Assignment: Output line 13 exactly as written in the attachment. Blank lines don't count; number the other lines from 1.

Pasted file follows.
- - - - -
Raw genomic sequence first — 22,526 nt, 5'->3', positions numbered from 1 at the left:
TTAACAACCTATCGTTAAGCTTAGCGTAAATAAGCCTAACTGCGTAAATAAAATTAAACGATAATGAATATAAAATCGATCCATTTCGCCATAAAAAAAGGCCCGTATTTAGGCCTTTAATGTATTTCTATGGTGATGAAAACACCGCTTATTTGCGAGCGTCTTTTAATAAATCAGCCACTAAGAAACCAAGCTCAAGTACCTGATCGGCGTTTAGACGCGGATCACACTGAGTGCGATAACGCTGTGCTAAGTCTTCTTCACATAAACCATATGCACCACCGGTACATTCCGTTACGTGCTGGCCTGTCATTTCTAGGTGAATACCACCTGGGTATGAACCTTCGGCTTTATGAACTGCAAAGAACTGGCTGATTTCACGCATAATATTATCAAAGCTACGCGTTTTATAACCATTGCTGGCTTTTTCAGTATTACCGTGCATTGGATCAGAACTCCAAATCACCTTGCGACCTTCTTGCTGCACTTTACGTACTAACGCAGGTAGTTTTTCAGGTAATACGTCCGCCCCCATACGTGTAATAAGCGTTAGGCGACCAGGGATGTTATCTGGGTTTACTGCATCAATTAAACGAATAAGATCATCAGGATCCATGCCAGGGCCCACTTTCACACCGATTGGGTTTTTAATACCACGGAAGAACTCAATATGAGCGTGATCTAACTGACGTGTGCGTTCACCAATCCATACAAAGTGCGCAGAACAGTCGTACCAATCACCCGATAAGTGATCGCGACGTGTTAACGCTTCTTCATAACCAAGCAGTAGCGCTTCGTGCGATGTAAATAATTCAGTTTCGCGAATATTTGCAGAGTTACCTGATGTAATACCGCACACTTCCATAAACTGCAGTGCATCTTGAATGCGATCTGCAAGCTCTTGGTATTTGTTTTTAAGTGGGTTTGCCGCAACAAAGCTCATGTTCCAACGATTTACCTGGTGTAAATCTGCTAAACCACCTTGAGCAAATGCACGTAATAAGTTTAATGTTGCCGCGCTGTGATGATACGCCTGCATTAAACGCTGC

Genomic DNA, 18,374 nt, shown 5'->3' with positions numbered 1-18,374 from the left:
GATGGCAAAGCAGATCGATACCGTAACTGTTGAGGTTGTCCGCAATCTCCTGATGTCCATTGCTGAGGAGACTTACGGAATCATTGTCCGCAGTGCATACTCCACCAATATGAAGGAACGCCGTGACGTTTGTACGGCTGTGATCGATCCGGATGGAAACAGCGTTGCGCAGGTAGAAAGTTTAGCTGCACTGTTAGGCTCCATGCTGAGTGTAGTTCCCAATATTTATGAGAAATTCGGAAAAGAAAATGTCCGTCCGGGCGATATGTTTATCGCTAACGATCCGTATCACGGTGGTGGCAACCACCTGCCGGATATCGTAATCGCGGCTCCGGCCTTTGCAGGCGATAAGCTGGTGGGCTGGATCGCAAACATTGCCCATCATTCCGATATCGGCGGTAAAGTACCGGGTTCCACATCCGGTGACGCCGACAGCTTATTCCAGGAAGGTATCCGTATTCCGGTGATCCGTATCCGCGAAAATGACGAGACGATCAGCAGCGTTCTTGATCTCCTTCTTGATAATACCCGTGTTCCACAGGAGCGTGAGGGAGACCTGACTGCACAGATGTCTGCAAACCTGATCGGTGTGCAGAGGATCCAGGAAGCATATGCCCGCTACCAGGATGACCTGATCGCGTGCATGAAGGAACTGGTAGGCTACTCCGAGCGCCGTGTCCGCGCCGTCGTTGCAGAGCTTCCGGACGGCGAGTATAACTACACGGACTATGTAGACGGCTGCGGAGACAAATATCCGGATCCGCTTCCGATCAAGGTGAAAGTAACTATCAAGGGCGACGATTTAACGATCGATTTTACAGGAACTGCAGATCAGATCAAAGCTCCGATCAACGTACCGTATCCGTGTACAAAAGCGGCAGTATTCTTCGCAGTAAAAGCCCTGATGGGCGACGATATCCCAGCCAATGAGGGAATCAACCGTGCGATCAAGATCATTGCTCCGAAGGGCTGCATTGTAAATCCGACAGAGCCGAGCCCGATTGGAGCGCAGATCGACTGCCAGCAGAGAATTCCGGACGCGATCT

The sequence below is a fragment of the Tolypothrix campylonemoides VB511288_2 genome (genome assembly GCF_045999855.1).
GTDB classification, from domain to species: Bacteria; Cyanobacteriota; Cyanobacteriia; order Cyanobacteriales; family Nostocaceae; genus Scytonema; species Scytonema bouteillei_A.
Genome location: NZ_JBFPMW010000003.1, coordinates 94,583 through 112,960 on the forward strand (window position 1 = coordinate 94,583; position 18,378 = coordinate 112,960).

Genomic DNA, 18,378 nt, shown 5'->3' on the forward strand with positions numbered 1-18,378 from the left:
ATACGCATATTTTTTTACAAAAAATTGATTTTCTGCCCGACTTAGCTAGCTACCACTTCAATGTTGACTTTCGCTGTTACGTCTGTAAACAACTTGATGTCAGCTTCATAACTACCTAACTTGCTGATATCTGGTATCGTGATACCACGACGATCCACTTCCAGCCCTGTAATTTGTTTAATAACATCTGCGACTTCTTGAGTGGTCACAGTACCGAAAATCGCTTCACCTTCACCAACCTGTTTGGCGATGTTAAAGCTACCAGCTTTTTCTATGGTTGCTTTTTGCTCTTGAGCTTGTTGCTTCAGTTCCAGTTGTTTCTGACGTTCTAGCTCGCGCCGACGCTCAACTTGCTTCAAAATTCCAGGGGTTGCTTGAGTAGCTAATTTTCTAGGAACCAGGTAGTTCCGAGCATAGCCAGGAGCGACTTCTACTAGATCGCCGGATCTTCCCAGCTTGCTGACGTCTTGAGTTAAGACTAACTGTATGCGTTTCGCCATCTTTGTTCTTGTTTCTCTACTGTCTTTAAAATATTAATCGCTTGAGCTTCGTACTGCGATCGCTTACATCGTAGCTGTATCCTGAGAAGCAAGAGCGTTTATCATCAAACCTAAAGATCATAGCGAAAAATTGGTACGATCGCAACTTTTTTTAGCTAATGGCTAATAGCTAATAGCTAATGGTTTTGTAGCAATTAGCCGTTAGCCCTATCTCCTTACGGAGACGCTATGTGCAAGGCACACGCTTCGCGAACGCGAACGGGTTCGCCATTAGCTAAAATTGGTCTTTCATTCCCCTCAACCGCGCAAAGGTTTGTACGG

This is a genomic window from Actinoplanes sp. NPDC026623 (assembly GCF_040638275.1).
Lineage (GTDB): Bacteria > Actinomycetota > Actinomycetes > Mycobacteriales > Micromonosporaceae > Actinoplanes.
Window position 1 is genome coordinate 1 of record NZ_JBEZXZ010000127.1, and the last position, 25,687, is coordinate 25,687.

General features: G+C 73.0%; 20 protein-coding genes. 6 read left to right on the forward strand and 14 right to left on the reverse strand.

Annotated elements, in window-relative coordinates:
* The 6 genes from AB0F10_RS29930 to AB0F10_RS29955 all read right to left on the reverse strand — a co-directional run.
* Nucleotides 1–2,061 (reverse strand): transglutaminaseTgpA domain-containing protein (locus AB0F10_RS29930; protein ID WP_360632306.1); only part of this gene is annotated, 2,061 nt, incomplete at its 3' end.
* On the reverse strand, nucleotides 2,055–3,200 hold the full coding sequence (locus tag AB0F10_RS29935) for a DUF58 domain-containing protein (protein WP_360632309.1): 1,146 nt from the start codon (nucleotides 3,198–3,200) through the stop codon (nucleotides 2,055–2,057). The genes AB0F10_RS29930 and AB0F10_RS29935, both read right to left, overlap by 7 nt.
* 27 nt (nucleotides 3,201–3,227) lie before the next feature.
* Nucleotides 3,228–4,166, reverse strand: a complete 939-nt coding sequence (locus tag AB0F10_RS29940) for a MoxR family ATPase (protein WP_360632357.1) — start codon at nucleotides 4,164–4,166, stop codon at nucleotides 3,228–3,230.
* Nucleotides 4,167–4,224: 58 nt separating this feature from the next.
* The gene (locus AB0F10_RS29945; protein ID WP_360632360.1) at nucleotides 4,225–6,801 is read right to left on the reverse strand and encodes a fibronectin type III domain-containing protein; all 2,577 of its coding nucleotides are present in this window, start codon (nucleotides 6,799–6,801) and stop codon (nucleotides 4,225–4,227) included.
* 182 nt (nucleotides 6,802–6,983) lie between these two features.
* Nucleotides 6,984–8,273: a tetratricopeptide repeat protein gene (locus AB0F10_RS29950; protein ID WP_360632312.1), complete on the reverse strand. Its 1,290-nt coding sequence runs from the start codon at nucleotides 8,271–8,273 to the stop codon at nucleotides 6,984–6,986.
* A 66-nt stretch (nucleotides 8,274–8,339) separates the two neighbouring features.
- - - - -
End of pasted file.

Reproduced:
General features: G+C 73.0%; 20 protein-coding genes. 6 read left to right on the forward strand and 14 right to left on the reverse strand.